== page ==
Publicly, Epstein isn’t taking sides in Stanley Cup

Publicly, Epstein isn’t taking sides in Stanley Cup

June 11, 2013, 10:00 pm
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Theo Epstein always chooses his words carefully in front of the cameras. The Cubs president knew he sounded like a politician breaking down the Stanley Cup finals, the Blackhawks vs. his hometown Boston Bruins.

“I’m going to cop out one way or another, right?” Epstein said Tuesday at Wrigley Field. “I’m just going for a great series.”

Game 1 is Wednesday night at the United Center, and the Cubs have gone to the “Madhouse on Madison” throughout this playoff run and thought about what it would be like in Wrigleyville if they again owned the city the way the Blackhawks do now.

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Epstein grew up near Fenway Park in Brookline, Mass., as Red Sox Nation wound up waiting 86 years for a World Series title. The New England Patriots weren’t the machine they are now, getting smoked by Da Bears in Super Bowl XX, their first appearance in the big game.

The future Red Sox executive – who managed the Yale University hockey team as an undergraduate student – also rooted hard for the Bruins.

“It’s kind of a pattern with me and Boston sports,” Epstein said. “I liked all those teams better when they weren’t winning – or I liked them the most when they weren’t winning. 

“It’s like (with) the Bruins – I was a huge fan growing up and they could never beat the Canadiens. And then finally (goalie) Reggie Lemelin got hot one playoff series and they knocked off the Canadians and went to the Stanley Cup finals against the Oilers. When they lost, I had to see the Cup skated around the Boston Garden ice. That wasn’t fun.”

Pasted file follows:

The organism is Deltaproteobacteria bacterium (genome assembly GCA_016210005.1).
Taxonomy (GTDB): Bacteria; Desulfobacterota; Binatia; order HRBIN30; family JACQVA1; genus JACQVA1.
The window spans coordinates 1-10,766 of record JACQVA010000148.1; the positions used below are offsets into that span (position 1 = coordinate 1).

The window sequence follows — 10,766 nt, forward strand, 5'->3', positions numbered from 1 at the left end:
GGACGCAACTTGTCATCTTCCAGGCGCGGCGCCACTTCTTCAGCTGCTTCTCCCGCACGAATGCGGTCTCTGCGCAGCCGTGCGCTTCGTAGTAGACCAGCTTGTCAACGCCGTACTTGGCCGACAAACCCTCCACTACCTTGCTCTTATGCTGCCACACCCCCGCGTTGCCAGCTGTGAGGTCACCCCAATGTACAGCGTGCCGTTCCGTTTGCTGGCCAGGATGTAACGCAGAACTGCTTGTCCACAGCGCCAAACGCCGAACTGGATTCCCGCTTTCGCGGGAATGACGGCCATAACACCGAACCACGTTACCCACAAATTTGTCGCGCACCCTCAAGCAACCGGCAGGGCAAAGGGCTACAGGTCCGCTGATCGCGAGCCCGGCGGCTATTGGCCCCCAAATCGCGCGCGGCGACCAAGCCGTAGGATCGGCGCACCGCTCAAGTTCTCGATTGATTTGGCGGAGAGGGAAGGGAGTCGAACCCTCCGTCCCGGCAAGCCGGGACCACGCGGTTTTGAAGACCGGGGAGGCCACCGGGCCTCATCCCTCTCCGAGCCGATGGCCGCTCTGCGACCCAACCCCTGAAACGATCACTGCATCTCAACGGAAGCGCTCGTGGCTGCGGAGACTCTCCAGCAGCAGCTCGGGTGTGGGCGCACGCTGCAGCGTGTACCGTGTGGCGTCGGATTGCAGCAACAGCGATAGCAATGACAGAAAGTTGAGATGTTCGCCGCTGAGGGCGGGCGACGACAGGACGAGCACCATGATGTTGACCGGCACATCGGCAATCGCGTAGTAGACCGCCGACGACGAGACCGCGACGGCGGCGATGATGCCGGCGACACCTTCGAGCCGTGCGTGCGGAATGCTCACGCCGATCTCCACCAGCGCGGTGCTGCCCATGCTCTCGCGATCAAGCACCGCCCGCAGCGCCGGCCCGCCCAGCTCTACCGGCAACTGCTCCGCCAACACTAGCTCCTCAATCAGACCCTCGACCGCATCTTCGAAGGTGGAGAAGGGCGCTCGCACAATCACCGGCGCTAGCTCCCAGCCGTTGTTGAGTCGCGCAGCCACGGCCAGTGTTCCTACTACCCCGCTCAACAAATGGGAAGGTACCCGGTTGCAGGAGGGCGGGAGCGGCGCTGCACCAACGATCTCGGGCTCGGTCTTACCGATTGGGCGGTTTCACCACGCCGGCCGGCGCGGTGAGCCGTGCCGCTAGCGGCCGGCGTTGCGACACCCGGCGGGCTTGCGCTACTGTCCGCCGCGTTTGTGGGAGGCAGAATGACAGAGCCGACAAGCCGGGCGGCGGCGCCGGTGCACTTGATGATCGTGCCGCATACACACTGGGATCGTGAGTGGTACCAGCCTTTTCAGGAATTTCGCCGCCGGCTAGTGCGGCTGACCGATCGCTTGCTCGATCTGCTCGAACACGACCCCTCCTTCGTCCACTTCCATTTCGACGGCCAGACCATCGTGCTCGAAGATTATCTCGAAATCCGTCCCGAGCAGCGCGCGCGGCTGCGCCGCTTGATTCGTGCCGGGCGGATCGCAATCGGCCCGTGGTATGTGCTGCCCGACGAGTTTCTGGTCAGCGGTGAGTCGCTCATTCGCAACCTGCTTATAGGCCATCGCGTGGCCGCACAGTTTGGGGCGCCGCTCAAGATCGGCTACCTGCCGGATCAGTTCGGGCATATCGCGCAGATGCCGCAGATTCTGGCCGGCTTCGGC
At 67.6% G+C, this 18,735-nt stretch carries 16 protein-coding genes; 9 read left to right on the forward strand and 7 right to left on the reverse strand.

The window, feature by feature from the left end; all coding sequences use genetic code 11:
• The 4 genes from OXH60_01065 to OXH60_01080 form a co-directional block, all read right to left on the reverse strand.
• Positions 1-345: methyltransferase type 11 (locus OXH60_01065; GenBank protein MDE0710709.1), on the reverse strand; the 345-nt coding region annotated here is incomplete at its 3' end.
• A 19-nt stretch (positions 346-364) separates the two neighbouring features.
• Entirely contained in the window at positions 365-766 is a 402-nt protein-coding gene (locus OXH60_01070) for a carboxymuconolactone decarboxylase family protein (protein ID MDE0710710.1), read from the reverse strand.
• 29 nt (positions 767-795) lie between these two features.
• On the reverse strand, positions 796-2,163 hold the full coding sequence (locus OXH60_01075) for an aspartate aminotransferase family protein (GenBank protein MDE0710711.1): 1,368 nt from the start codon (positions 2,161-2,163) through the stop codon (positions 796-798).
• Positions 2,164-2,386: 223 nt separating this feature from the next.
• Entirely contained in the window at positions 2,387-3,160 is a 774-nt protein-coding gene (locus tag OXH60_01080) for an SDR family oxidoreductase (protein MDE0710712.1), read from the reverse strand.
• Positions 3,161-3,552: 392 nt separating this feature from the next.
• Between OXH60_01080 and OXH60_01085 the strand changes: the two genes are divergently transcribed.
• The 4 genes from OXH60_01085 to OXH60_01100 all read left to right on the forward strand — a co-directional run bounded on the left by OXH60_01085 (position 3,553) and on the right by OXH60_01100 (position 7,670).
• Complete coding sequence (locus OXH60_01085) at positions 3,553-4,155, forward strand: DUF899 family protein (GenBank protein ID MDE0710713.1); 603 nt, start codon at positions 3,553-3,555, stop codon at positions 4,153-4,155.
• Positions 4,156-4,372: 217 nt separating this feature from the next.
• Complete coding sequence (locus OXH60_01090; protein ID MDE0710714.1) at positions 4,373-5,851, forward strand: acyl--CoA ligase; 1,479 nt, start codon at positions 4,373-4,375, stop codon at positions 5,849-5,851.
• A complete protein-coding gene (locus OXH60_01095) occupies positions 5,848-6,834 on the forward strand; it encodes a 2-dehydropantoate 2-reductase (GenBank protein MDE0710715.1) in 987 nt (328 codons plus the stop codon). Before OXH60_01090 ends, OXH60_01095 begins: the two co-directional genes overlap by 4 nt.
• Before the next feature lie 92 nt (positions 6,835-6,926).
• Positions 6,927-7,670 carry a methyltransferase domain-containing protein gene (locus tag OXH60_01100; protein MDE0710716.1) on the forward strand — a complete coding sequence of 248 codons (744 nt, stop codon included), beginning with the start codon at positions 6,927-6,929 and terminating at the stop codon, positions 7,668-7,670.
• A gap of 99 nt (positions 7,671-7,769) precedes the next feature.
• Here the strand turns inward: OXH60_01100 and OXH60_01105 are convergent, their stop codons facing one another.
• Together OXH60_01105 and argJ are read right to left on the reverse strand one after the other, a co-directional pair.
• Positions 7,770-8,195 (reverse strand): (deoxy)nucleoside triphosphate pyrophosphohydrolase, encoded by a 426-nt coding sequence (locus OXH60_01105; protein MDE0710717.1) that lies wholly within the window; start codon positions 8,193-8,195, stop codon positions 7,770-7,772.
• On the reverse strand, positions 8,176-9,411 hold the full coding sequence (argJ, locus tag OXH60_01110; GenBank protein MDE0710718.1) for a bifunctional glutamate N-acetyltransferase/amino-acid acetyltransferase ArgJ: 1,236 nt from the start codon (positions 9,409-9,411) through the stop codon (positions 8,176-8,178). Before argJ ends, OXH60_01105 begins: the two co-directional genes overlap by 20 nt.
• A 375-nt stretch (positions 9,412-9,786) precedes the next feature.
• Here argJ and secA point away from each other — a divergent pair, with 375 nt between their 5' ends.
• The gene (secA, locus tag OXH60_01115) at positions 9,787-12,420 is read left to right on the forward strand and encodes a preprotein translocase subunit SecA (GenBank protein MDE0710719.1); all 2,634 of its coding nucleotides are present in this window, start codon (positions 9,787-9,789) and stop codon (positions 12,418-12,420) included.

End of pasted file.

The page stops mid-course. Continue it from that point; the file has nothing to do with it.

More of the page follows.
Boston lost to the Edmonton dynasty in 1988 and 1990 and didn’t return to the finals until winning it all in 2011, which became part of the new self-proclaimed “Title Town” image.

“That was great for the Bruins when they won a couple years ago and by then I was pretty much focused on Red Sox stuff,” Epstein said. “But Original Six hockey is fantastic, so this series is going to be something else. The passion for the Hawks in town here reminds me a lot of the way it is for the B’s in Boston. It’s going to be a heck of a series.”

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Cincinnati Reds manager Dusty Baker was trying to get tickets for Game 1, joking how he had to buy a Jonathan Toews jersey for his front-running son Darren, who already wears a LeBron James jersey. 

Cubs and White Sox players have made appearances at the United Center throughout the postseason. Former Cubs executives John McDonough and Jay Blunk now run the Blackhawks, who have become the hottest ticket in town. 

“I got some friends from Boston threatening to come out and drag me to the game,” Epstein said. “We’ll see. I’ll try to make it to one game, for sure.”